MARCUS keeps REPO RATE steady

DEBT repayments will remain the same, seeing that new SA Reserve Bank governor Gill Marcus announced yesterday that the repo rate would remain unchanged at 7percent.

"There is lots of uncertainty in the marketplace and this conservative approach is more or less appropriate," said Stanlib economist Kevin Lings.

Marcus' first speech focused predominantly on international markets taking the spotlight off South Africa's tepid economic recovery.

The SARB expects economic performance in the third quarter to decrease at a slower pace, "the outlook for 2010 and beyond is much better", Marcus said.

After a steep 500 basis-point drop since December last year, South African consumers are slowly acclimatising to the grinding halt ininterest rate reductions that started in August this year.

While the appreciation of the rand has kept the price of fuel in check and has had a positive effect on exports, Marcus said she was "concerned" about the negative effects of the strong currency.

Despite this concern, Marcus assured that the central bank would not attempt to affect the exchange rate, citing this as "inappropriate".

The rand is the least of the economy's worries, since Eskom's proposed 45percent rate hike over a three-year period remains uncertain. The central bank has calculated for a 25percent hike in electricity prices in 2010 and 2011.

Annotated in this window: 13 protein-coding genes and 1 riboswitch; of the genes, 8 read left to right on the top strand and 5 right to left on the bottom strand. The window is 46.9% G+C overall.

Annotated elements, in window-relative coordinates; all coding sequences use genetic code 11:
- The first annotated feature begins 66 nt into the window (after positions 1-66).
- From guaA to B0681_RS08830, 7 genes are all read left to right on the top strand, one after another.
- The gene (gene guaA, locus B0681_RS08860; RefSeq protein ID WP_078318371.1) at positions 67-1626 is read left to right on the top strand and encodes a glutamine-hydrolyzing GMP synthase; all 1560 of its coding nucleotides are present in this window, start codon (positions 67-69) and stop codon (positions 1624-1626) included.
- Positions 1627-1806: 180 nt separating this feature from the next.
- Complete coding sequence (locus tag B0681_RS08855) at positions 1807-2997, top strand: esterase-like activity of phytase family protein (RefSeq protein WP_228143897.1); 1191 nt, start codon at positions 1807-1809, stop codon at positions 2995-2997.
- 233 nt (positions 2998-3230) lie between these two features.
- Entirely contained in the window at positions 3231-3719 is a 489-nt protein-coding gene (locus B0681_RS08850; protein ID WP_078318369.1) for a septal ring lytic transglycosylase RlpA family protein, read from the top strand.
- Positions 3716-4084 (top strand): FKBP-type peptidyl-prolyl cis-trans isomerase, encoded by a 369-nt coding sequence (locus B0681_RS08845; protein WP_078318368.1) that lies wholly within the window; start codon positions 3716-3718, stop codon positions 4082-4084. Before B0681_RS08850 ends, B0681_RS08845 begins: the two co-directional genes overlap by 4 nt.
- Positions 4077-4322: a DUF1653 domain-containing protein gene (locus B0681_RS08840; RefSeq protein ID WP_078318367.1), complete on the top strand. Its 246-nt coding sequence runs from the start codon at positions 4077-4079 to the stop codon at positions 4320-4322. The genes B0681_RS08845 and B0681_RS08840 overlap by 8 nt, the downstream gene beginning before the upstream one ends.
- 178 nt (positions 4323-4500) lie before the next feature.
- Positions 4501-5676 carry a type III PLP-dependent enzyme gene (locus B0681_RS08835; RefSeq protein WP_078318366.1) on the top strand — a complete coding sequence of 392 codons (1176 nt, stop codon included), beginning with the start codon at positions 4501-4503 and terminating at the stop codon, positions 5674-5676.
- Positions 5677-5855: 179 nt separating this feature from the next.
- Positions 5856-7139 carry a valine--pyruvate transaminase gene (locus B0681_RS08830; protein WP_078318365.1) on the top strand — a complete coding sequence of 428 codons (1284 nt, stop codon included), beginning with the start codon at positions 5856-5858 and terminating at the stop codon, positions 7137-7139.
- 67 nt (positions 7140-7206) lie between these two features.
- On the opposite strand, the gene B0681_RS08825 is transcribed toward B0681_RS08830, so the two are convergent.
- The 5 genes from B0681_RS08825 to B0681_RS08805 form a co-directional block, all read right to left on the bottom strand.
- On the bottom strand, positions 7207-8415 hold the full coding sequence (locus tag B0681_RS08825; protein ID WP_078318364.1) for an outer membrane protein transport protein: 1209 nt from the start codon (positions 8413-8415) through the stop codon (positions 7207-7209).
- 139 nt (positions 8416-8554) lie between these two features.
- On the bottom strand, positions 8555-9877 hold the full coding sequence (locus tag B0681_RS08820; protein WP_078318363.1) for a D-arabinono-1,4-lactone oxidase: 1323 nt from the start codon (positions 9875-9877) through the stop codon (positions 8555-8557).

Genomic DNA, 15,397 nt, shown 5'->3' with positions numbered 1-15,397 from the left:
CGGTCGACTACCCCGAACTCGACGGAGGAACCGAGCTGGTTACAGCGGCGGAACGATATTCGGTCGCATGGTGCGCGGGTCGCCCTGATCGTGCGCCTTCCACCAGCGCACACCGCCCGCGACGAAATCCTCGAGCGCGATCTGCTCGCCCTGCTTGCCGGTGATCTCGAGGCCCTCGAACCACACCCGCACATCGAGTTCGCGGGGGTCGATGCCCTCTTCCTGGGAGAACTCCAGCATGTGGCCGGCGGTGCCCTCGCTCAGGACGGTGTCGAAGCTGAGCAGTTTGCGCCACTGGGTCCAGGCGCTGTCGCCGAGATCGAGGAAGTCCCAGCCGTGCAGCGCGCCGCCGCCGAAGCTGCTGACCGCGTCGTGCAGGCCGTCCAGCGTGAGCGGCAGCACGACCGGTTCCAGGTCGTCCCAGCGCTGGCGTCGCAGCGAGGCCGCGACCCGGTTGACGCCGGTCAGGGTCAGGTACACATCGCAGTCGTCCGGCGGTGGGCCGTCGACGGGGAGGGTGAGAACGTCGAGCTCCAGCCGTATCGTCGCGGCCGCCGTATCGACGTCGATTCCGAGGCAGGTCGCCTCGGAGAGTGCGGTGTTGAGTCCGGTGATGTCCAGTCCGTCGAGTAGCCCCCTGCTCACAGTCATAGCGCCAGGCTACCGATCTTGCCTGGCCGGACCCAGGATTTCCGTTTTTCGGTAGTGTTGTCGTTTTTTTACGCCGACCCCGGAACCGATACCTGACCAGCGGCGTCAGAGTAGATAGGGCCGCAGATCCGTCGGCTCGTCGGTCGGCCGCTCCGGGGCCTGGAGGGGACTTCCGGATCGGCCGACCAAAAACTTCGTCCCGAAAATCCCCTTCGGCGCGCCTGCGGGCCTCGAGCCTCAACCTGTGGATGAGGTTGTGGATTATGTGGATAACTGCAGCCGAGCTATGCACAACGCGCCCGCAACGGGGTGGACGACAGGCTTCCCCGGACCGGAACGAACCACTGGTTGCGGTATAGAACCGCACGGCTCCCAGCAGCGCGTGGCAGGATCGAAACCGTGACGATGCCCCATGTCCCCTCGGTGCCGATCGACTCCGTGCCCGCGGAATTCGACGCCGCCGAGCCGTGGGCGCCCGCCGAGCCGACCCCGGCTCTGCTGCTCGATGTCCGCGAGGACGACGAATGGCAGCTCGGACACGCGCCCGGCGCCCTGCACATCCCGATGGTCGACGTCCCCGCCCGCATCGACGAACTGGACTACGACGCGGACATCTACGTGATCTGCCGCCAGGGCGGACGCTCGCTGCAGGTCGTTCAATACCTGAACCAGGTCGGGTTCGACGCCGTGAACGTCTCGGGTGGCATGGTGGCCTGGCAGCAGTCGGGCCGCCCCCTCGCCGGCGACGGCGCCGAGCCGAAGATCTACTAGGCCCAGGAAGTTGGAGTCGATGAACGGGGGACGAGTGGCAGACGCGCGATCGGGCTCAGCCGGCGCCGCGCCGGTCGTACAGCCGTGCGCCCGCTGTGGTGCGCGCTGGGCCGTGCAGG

While economists see the stagnation of the repo rate as a conservative and responsible decision, some market sectors are disappointed.

The Congress of SA Trade Unions has expressed its "extreme disappointment" at the decision.

Spokesperson Patrick Craven said: "It is a great missed opportunity to promote growth and create jobs through a decisive cut in rates."

The property market shares this sentiment. "We would have been delighted had Marcus seen fit to cut the repo rate by a further 50 basis points in her first act as governor of the Reserve Bank. It would have been just the shot in the arm the property market needed ahead," said Colliers Residential chief executive Brian Falconer.

Lings disagreed. He said decreasing the rate now would increase the pressure for rate hikes in the future.

"I believe we should hold rates for a year or more to create calmness and certainty," said Lings.